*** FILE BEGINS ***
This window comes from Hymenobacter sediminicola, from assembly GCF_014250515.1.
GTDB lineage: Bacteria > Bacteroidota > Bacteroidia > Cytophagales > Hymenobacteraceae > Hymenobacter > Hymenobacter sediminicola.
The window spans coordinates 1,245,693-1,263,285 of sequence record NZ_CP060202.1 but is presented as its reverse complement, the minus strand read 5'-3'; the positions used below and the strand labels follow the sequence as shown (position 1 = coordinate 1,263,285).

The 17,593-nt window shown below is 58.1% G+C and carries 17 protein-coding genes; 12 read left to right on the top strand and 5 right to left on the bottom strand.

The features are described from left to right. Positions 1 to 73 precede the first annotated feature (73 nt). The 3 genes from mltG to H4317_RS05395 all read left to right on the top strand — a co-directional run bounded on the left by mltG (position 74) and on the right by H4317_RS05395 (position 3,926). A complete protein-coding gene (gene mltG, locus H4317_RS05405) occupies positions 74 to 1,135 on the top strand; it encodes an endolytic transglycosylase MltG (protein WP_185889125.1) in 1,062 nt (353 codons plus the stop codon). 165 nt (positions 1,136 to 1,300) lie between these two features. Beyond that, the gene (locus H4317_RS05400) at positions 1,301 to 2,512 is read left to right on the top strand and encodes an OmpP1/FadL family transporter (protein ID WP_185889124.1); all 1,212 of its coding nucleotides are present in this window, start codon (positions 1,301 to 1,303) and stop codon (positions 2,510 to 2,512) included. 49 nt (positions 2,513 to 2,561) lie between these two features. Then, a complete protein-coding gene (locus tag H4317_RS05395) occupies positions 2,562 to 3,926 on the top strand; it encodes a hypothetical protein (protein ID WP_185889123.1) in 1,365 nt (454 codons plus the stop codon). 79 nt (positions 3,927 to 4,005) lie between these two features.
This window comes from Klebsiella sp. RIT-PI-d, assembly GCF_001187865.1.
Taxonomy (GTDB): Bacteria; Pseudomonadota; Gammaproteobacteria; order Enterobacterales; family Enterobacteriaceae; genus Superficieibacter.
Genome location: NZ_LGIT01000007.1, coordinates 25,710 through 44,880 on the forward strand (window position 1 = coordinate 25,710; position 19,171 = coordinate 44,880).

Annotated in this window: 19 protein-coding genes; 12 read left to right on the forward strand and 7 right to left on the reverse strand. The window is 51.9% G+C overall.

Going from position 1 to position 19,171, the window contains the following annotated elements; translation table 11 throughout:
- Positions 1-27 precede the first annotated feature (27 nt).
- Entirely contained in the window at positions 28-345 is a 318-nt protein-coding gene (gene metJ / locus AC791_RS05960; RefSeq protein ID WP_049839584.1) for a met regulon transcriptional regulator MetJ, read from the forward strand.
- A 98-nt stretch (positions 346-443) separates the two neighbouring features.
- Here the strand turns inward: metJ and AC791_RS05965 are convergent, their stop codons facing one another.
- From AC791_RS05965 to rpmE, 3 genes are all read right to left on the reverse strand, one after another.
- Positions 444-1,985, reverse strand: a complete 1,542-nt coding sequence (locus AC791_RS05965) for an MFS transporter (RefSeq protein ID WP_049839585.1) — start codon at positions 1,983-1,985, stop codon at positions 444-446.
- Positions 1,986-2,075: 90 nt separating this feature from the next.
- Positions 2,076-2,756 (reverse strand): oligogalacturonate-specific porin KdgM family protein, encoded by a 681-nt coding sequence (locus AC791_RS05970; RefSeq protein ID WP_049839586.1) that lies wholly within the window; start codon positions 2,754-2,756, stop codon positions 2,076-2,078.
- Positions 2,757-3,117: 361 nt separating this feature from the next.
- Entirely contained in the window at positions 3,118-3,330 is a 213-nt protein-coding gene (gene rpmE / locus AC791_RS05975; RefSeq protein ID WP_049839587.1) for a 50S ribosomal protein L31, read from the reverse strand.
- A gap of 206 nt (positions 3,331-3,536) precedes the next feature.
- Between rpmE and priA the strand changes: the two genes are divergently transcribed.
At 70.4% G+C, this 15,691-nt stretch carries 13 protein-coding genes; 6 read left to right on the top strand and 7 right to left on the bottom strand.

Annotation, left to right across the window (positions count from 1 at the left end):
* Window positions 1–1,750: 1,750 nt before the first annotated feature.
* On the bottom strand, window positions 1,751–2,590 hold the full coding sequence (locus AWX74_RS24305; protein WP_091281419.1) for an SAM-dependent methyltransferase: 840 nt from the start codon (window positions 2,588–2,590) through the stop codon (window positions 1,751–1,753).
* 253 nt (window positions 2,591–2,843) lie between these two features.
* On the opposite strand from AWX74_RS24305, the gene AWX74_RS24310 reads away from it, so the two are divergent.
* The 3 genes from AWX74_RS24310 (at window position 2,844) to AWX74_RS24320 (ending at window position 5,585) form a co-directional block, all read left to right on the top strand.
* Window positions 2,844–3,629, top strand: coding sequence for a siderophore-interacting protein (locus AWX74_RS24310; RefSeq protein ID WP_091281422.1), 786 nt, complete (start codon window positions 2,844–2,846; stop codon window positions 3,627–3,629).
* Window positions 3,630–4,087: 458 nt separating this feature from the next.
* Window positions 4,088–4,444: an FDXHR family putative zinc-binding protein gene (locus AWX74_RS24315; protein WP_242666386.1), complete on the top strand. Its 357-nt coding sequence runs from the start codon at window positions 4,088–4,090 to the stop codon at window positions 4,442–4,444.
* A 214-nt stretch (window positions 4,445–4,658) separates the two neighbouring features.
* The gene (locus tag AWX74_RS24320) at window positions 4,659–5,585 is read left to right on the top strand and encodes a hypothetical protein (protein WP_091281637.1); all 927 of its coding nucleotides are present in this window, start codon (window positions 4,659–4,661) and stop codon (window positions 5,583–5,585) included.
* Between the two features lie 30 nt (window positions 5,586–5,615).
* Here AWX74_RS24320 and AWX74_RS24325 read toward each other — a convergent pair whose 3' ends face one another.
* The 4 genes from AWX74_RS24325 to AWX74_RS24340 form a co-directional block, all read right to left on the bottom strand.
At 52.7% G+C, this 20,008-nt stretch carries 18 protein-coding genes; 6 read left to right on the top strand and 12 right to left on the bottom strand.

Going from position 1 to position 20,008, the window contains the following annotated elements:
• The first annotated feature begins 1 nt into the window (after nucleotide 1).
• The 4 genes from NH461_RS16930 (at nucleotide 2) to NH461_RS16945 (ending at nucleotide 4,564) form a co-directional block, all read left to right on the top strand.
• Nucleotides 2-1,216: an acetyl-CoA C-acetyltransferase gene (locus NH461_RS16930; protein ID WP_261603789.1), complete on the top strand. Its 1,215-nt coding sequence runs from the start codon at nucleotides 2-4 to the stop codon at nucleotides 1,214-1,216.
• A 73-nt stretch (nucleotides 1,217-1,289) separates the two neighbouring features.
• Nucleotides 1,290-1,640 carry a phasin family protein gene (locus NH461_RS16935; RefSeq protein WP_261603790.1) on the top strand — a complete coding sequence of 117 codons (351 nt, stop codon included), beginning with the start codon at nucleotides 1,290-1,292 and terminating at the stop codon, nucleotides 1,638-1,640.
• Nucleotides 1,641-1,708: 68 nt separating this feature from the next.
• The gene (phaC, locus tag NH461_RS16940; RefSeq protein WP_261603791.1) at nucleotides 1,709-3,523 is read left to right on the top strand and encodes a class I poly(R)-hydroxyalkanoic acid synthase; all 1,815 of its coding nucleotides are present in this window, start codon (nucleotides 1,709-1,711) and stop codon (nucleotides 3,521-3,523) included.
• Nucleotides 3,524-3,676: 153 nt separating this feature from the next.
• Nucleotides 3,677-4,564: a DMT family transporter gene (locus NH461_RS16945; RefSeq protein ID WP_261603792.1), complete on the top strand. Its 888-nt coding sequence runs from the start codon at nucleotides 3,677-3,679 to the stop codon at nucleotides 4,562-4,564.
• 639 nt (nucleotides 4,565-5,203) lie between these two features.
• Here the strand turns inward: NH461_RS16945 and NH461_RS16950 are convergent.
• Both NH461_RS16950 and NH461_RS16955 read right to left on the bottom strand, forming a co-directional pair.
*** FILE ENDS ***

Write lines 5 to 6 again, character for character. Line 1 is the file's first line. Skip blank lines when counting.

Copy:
The features are described from left to right. Positions 1 to 73 precede the first annotated feature (73 nt). The 3 genes from mltG to H4317_RS05395 all read left to right on the top strand — a co-directional run bounded on the left by mltG (position 74) and on the right by H4317_RS05395 (position 3,926). A complete protein-coding gene (gene mltG, locus H4317_RS05405) occupies positions 74 to 1,135 on the top strand; it encodes an endolytic transglycosylase MltG (protein WP_185889125.1) in 1,062 nt (353 codons plus the stop codon). 165 nt (positions 1,136 to 1,300) lie between these two features. Beyond that, the gene (locus H4317_RS05400) at positions 1,301 to 2,512 is read left to right on the top strand and encodes an OmpP1/FadL family transporter (protein ID WP_185889124.1); all 1,212 of its coding nucleotides are present in this window, start codon (positions 1,301 to 1,303) and stop codon (positions 2,510 to 2,512) included. 49 nt (positions 2,513 to 2,561) lie between these two features. Then, a complete protein-coding gene (locus tag H4317_RS05395) occupies positions 2,562 to 3,926 on the top strand; it encodes a hypothetical protein (protein ID WP_185889123.1) in 1,365 nt (454 codons plus the stop codon). 79 nt (positions 3,927 to 4,005) lie between these two features.
This window comes from Klebsiella sp. RIT-PI-d, assembly GCF_001187865.1.